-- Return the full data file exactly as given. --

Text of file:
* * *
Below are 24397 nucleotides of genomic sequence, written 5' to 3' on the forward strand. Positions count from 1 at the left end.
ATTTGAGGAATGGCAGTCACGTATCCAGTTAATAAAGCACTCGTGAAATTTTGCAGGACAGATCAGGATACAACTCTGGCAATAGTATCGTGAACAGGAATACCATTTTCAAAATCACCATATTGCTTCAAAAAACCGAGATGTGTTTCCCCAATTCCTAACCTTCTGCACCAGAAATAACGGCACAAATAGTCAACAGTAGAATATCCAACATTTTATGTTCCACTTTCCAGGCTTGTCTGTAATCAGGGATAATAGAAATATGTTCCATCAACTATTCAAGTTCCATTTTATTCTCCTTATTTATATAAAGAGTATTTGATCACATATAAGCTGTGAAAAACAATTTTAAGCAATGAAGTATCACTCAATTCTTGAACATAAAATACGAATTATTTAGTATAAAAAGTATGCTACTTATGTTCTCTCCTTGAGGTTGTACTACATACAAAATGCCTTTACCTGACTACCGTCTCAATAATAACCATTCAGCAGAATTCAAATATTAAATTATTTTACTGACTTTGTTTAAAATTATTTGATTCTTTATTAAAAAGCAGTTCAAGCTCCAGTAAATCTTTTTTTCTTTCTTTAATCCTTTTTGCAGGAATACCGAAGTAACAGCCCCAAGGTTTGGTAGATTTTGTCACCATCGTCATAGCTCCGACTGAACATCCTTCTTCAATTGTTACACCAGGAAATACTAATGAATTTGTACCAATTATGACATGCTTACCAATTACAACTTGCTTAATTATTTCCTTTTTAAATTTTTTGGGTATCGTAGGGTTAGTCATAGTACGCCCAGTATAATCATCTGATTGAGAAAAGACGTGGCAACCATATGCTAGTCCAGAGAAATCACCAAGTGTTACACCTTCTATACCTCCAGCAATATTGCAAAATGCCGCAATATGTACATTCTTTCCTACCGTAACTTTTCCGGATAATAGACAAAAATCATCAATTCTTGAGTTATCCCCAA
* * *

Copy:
Below are 24397 nucleotides of genomic sequence, written 5' to 3' on the forward strand. Positions count from 1 at the left end.
ATTTGAGGAATGGCAGTCACGTATCCAGTTAATAAAGCACTCGTGAAATTTTGCAGGACAGATCAGGATACAACTCTGGCAATAGTATCGTGAACAGGAATACCATTTTCAAAATCACCATATTGCTTCAAAAAACCGAGATGTGTTTCCCCAATTCCTAACCTTCTGCACCAGAAATAACGGCACAAATAGTCAACAGTAGAATATCCAACATTTTATGTTCCACTTTCCAGGCTTGTCTGTAATCAGGGATAATAGAAATATGTTCCATCAACTATTCAAGTTCCATTTTATTCTCCTTATTTATATAAAGAGTATTTGATCACATATAAGCTGTGAAAAACAATTTTAAGCAATGAAGTATCACTCAATTCTTGAACATAAAATACGAATTATTTAGTATAAAAAGTATGCTACTTATGTTCTCTCCTTGAGGTTGTACTACATACAAAATGCCTTTACCTGACTACCGTCTCAATAATAACCATTCAGCAGAATTCAAATATTAAATTATTTTACTGACTTTGTTTAAAATTATTTGATTCTTTATTAAAAAGCAGTTCAAGCTCCAGTAAATCTTTTTTTCTTTCTTTAATCCTTTTTGCAGGAATACCGAAGTAACAGCCCCAAGGTTTGGTAGATTTTGTCACCATCGTCATAGCTCCGACTGAACATCCTTCTTCAATTGTTACACCAGGAAATACTAATGAATTTGTACCAATTATGACATGCTTACCAATTACAACTTGCTTAATTATTTCCTTTTTAAATTTTTTGGGTATCGTAGGGTTAGTCATAGTACGCCCAGTATAATCATCTGATTGAGAAAAGACGTGGCAACCATATGCTAGTCCAGAGAAATCACCAAGTGTTACACCTTCTATACCTCCAGCAATATTGCAAAATGCCGCAATATGTACATTCTTTCCTACCGTAACTTTTCCGGATAATAGACAAAAATCATCAATTCTTGAGTTATCCCCAA